Harvard buildings evacuated for threat

Four buildings on Harvard University’s campus were evacuated Monday after police received an e-mail claiming that explosive devices may have been hidden inside, but after hours of searches and disruptions to final exams, no suspicious devices were found.

The buildings were evacuated and access to Harvard Yard was restricted after the e-mail was received about 8:40 a.m. Monday, shortly before students were set to begin final exams.

A classroom building was also briefly evacuated Monday at the University of Massachusetts at Boston, after university police got a call from someone who said they had seen a person with a gun in the building.

— Associated Press

U.S. scholars back boycott of Israel

The American Studies Association on Monday endorsed a boycott of Israeli universities, the largest group of U.S. scholars to do so.

About one-third of the group’s more than 3,800 members voted, approving the boycott by 66 percent. Last April, the smaller Association for Asian American Studies, which has about 800 members, became the first scholarly group in the United States to support an academic boycott of Israel.

The vote, which is largely symbolic, is a sign of the increasing momentum of the international boycott movement against Israel over its treatment of the Palestinians. While the movement — which presses for boycott, divestment and sanctions against Israel — has scored some successes in Europe and elsewhere, it has had far less influence in the United States, Israel’s closest and most important ally.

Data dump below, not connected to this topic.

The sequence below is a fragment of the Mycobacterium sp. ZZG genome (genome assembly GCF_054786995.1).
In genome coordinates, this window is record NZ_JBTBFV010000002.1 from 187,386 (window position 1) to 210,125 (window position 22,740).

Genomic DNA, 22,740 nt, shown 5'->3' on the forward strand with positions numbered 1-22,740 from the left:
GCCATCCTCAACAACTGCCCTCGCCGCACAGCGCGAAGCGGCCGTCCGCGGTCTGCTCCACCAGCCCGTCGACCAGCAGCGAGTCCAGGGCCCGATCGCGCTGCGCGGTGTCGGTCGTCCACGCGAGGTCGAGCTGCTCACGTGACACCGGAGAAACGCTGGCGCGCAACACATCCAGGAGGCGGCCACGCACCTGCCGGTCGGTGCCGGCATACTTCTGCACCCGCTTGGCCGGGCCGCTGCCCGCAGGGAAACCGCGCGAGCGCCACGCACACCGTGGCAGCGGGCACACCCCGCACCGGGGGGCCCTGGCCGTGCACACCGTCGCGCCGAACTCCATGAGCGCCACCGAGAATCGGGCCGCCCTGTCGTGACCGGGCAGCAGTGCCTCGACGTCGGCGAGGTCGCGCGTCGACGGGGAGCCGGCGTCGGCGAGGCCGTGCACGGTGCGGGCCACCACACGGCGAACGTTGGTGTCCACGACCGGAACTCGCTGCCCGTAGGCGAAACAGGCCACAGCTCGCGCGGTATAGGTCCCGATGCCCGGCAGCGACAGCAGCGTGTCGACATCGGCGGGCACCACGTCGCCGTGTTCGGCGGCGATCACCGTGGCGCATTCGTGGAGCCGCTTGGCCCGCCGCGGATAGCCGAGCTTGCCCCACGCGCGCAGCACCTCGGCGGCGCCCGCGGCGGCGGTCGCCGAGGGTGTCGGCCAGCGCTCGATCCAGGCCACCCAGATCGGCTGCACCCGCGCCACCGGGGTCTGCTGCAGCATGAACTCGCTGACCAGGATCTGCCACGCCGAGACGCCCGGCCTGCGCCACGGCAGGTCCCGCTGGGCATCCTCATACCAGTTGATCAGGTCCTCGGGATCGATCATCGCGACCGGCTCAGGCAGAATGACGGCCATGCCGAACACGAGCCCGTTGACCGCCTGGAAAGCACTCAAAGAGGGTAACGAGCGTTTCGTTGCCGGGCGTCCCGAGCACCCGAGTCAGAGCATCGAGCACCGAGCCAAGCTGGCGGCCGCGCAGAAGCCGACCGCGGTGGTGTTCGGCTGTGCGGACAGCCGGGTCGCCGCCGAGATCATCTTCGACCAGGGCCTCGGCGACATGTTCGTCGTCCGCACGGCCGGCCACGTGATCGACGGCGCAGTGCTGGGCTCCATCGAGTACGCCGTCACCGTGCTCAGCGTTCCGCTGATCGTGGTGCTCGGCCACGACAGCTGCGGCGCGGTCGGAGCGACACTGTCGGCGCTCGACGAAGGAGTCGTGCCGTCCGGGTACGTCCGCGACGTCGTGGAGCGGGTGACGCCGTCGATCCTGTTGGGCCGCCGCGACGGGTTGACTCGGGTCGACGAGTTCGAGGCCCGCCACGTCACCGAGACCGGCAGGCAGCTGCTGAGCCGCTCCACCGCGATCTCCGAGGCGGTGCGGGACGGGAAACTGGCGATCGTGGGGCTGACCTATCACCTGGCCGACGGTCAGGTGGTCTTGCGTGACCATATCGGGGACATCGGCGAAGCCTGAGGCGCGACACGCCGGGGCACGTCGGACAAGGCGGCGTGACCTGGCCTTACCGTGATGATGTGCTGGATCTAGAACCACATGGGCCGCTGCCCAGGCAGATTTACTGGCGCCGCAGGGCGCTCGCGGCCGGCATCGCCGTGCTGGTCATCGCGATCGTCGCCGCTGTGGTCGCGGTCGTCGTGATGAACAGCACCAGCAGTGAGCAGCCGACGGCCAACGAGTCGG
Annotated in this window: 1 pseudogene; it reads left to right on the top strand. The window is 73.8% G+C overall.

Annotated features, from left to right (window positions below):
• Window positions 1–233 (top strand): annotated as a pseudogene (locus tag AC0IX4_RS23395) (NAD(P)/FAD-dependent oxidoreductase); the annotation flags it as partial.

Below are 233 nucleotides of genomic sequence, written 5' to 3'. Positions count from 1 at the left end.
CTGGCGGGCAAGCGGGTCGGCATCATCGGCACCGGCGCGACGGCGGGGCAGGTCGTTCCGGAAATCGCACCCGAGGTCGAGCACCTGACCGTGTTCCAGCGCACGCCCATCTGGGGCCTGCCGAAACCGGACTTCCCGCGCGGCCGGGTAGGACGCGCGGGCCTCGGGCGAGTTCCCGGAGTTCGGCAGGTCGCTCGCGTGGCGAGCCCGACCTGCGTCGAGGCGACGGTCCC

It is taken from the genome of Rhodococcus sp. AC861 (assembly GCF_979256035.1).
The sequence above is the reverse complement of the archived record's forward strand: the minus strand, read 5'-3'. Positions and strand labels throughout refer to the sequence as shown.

— Associated Press

Calif. judge orders companies to pay for lead-paint removal: A judge in California on Monday ­ordered paint companies to pay 10 California cities and counties $1.1 billion to remove lead from millions of older homes. Santa Clara County Superior Court Judge James Kleinberg found that Conagra Grocery Products, NL Industries and Sherwin-
Williams marketed paint they knew was harmful to children. ­Atlantic Richfield and DuPont were found not liable. Lead-based paints were barred from the U.S. market in 1978.

Abortion doctor sentenced in drug case: A Philadelphia doctor serving life in prison for performing rogue abortions has been sentenced to a concurrent 30 years for illegally distributing painkillers. Kermit Gosnell, 72, is serving life without parole for killing three babies born alive during ­illegal abortions.

Illinois judge allows immediate gay marriage: Gay couples who want to wed immediately in Illinois because one partner has a life-threatening illness could do so starting Monday rather than waiting until the state’s same-sex law takes effect in June, a U.S. judge in Chicago ruled Monday, broadening statewide the medical exception allowed earlier by another judge.

— From news services